Hysterectomy is the second most frequently performed surgery for women in the United States who are of reproductive age — just behind cesarean sections. Approximately 600,000 hysterectomies are performed annually in the United States, and approximately 20 million hysterectomies have been performed to date.
A hysterectomy is a procedure to remove the uterus. The most common types are vaginal, abdominal, laparoscopic-assisted vaginal and laparoscopic supracervical. Your gynecologist may also remove one or both ovaries and the fallopian tubes. In some cases, he or she may remove other parts of the reproductive system. Hysterectomies may be recommended or even necessary when a woman has:
- Unmanageable cancer of the uterus, cervix, vagina, fallopian tubes and/or ovaries
- Non-cancerous fibroid tumors
- Unstoppable infection
- Uncontrollable bleeding
- Severe complications during childbirth, such as a rupture of the uterus
- Uterine prolapse
- Chronic pelvic pain
Although a hysterectomy is a commonly performed procedure, many women are wary due to risk factors and recovery time. Some possible complications include:
- Injury to the ureters (tubes carrying urine from kidneys to bladder) and bladder
- Injury to the bowel or other intestinal organs
- Trouble with urination or urinary incontinence
However, there is now a much less invasive and more innovative approach — the robot-assisted laparoscopic hysterectomy — available at Tanner.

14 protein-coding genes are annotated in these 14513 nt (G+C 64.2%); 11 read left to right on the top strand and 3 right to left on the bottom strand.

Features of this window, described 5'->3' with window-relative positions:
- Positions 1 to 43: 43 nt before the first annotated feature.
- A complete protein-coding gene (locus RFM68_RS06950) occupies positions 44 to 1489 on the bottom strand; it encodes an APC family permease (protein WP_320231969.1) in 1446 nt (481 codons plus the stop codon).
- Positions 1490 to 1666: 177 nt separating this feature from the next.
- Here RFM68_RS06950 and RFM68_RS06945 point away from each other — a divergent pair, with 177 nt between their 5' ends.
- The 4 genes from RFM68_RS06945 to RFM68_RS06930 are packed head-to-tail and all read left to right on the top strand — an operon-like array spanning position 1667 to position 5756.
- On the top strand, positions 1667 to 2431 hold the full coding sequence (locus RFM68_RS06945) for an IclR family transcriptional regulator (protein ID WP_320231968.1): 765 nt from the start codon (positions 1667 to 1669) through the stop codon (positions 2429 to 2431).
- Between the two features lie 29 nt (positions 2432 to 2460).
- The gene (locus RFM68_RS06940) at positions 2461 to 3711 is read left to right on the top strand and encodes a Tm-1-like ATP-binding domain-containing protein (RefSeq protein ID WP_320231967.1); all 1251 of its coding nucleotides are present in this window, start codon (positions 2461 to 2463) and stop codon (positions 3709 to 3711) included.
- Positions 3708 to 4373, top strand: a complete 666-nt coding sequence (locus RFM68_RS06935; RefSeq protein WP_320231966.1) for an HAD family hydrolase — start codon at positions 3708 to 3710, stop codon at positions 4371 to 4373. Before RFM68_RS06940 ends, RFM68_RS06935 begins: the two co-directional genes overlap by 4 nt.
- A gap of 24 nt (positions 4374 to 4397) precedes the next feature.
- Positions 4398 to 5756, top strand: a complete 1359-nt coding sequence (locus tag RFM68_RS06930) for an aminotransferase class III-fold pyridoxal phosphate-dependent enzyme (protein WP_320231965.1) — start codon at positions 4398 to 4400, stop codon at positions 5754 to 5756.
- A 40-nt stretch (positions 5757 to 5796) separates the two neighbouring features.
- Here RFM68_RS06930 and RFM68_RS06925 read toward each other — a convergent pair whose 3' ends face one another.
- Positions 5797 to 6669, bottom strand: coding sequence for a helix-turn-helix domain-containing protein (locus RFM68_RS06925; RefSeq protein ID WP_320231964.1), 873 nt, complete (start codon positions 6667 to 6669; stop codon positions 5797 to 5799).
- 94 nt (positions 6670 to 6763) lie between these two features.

What is the difference between a typical hysterectomy and a robot-assisted laparoscopic hysterectomy?
When performed robotically, the surgeon uses the da Vinci Xi surgical system to guide tiny surgical instruments that remove the uterus and possibly other reproductive organs via 4 to 5 small incisions. A laparoscope is attached to the robotic arms of the da Vinci Xi, which translates the surgeon’s hand movements into precise movements at the instrument’s tip. This allows the procedure to be performed with more accuracy, giving the surgeon a better view and more precision than can be achieved with traditional laparoscopic surgery. The benefits of a robot-assisted laparoscopic hysterectomy are:
- Smaller incisions (four to five smaller, rather than one large)
- Less recovery time (six days instead of two weeks)
- Shorter duration of hospital stay
- Less blood loss during surgery
- Less postoperative pain
- Fewer wound complications
- Less scarring
- Faster return to normal activities
If you’re considering a surgical approach to treatment such as a hysterectomy, speak to your gynecologist. He or she can evaluate you and determine the best action to take for your reproductive and gynecological needs.
To learn more about robot-assisted minimally invasive surgery at Tanner, visit SurgeryAtTanner.org.